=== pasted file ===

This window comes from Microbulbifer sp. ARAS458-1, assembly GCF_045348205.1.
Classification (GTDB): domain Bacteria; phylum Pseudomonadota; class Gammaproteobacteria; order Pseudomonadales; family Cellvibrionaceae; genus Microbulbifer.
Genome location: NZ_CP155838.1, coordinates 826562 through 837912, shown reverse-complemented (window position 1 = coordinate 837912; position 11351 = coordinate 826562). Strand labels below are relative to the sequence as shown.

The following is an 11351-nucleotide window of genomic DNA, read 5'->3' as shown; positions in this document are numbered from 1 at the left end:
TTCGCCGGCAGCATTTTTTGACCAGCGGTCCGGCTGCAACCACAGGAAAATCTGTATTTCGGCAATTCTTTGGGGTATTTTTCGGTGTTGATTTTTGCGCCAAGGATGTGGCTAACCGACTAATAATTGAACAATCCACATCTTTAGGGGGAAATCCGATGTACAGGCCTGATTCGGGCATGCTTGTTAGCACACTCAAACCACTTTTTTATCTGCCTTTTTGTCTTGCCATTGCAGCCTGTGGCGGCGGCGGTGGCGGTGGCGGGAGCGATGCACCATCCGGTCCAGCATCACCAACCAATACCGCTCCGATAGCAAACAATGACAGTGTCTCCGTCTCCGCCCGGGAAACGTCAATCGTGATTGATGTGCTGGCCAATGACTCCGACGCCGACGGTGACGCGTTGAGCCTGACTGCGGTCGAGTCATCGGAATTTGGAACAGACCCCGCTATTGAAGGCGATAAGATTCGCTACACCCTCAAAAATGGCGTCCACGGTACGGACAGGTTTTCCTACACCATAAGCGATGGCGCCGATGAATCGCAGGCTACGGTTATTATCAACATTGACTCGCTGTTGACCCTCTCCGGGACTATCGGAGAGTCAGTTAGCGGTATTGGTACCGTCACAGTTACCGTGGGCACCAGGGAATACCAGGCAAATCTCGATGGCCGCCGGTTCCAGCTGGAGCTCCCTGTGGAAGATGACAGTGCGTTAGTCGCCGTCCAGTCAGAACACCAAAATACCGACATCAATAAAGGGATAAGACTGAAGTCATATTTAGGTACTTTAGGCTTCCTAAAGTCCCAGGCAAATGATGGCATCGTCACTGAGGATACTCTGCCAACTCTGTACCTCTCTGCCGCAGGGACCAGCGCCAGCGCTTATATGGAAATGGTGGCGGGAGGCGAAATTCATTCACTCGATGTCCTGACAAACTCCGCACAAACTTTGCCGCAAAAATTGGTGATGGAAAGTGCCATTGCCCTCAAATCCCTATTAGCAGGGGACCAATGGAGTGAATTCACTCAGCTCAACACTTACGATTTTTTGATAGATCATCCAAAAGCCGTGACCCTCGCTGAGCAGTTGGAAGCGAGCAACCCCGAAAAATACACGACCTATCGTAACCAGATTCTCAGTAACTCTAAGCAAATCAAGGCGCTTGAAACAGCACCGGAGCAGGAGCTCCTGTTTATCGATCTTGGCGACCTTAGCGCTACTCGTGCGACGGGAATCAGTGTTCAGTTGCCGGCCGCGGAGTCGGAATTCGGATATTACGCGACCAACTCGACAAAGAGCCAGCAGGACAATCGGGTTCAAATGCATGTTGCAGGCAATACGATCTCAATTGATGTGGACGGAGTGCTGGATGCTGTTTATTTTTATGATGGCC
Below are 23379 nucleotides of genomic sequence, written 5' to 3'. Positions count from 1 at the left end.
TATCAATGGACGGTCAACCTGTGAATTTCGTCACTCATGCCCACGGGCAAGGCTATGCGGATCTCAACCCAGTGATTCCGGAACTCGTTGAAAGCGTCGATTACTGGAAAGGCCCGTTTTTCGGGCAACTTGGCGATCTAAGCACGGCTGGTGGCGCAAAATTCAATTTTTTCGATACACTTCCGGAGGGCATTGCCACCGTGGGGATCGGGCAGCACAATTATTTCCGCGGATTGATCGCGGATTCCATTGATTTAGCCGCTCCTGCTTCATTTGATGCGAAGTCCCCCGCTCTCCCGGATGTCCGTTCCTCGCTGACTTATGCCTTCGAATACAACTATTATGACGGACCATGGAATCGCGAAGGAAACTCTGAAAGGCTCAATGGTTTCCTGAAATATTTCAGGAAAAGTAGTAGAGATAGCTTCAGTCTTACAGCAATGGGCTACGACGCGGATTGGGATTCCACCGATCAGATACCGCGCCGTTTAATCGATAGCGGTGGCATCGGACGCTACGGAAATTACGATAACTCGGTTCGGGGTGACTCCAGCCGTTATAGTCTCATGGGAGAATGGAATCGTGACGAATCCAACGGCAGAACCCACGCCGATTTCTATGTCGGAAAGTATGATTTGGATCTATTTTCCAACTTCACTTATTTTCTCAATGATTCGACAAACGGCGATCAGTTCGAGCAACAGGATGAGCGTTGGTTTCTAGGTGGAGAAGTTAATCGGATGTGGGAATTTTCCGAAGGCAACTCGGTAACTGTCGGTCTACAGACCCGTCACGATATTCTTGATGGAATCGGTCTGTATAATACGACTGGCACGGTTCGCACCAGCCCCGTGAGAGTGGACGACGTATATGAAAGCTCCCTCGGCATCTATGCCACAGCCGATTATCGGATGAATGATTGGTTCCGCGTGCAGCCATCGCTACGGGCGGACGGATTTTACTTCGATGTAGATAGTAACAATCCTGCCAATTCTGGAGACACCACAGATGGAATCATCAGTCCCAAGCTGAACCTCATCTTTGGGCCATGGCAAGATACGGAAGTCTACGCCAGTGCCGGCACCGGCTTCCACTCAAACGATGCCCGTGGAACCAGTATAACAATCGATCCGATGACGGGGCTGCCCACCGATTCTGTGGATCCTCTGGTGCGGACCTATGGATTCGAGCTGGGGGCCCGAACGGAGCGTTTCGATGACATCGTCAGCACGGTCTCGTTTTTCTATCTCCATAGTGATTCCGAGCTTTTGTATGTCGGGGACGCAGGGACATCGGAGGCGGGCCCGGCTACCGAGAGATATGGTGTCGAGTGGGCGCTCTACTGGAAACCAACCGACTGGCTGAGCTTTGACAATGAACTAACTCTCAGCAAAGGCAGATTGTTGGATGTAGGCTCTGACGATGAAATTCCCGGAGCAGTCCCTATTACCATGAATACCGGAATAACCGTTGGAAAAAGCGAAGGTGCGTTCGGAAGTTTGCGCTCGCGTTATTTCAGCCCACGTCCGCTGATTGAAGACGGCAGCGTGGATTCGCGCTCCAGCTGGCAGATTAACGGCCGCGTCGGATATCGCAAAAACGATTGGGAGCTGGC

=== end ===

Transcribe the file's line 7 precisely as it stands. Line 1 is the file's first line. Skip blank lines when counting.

TATCAATGGACGGTCAACCTGTGAATTTCGTCACTCATGCCCACGGGCAAGGCTATGCGGATCTCAACCCAGTGATTCCGGAACTCGTTGAAAGCGTCGATTACTGGAAAGGCCCGTTTTTCGGGCAACTTGGCGATCTAAGCACGGCTGGTGGCGCAAAATTCAATTTTTTCGATACACTTCCGGAGGGCATTGCCACCGTGGGGATCGGGCAGCACAATTATTTCCGCGGATTGATCGCGGATTCCATTGATTTAGCCGCTCCTGCTTCATTTGATGCGAAGTCCCCCGCTCTCCCGGATGTCCGTTCCTCGCTGACTTATGCCTTCGAATACAACTATTATGACGGACCATGGAATCGCGAAGGAAACTCTGAAAGGCTCAATGGTTTCCTGAAATATTTCAGGAAAAGTAGTAGAGATAGCTTCAGTCTTACAGCAATGGGCTACGACGCGGATTGGGATTCCACCGATCAGATACCGCGCCGTTTAATCGATAGCGGTGGCATCGGACGCTACGGAAATTACGATAACTCGGTTCGGGGTGACTCCAGCCGTTATAGTCTCATGGGAGAATGGAATCGTGACGAATCCAACGGCAGAACCCACGCCGATTTCTATGTCGGAAAGTATGATTTGGATCTATTTTCCAACTTCACTTATTTTCTCAATGATTCGACAAACGGCGATCAGTTCGAGCAACAGGATGAGCGTTGGTTTCTAGGTGGAGAAGTTAATCGGATGTGGGAATTTTCCGAAGGCAACTCGGTAACTGTCGGTCTACAGACCCGTCACGATATTCTTGATGGAATCGGTCTGTATAATACGACTGGCACGGTTCGCACCAGCCCCGTGAGAGTGGACGACGTATATGAAAGCTCCCTCGGCATCTATGCCACAGCCGATTATCGGATGAATGATTGGTTCCGCGTGCAGCCATCGCTACGGGCGGACGGATTTTACTTCGATGTAGATAGTAACAATCCTGCCAATTCTGGAGACACCACAGATGGAATCATCAGTCCCAAGCTGAACCTCATCTTTGGGCCATGGCAAGATACGGAAGTCTACGCCAGTGCCGGCACCGGCTTCCACTCAAACGATGCCCGTGGAACCAGTATAACAATCGATCCGATGACGGGGCTGCCCACCGATTCTGTGGATCCTCTGGTGCGGACCTATGGATTCGAGCTGGGGGCCCGAACGGAGCGTTTCGATGACATCGTCAGCACGGTCTCGTTTTTCTATCTCCATAGTGATTCCGAGCTTTTGTATGTCGGGGACGCAGGGACATCGGAGGCGGGCCCGGCTACCGAGAGATATGGTGTCGAGTGGGCGCTCTACTGGAAACCAACCGACTGGCTGAGCTTTGACAATGAACTAACTCTCAGCAAAGGCAGATTGTTGGATGTAGGCTCTGACGATGAAATTCCCGGAGCAGTCCCTATTACCATGAATACCGGAATAACCGTTGGAAAAAGCGAAGGTGCGTTCGGAAGTTTGCGCTCGCGTTATTTCAGCCCACGTCCGCTGATTGAAGACGGCAGCGTGGATTCGCGCTCCAGCTGGCAGATTAACGGCCGCGTCGGATATCGCAAAAACGATTGGGAGCTGGC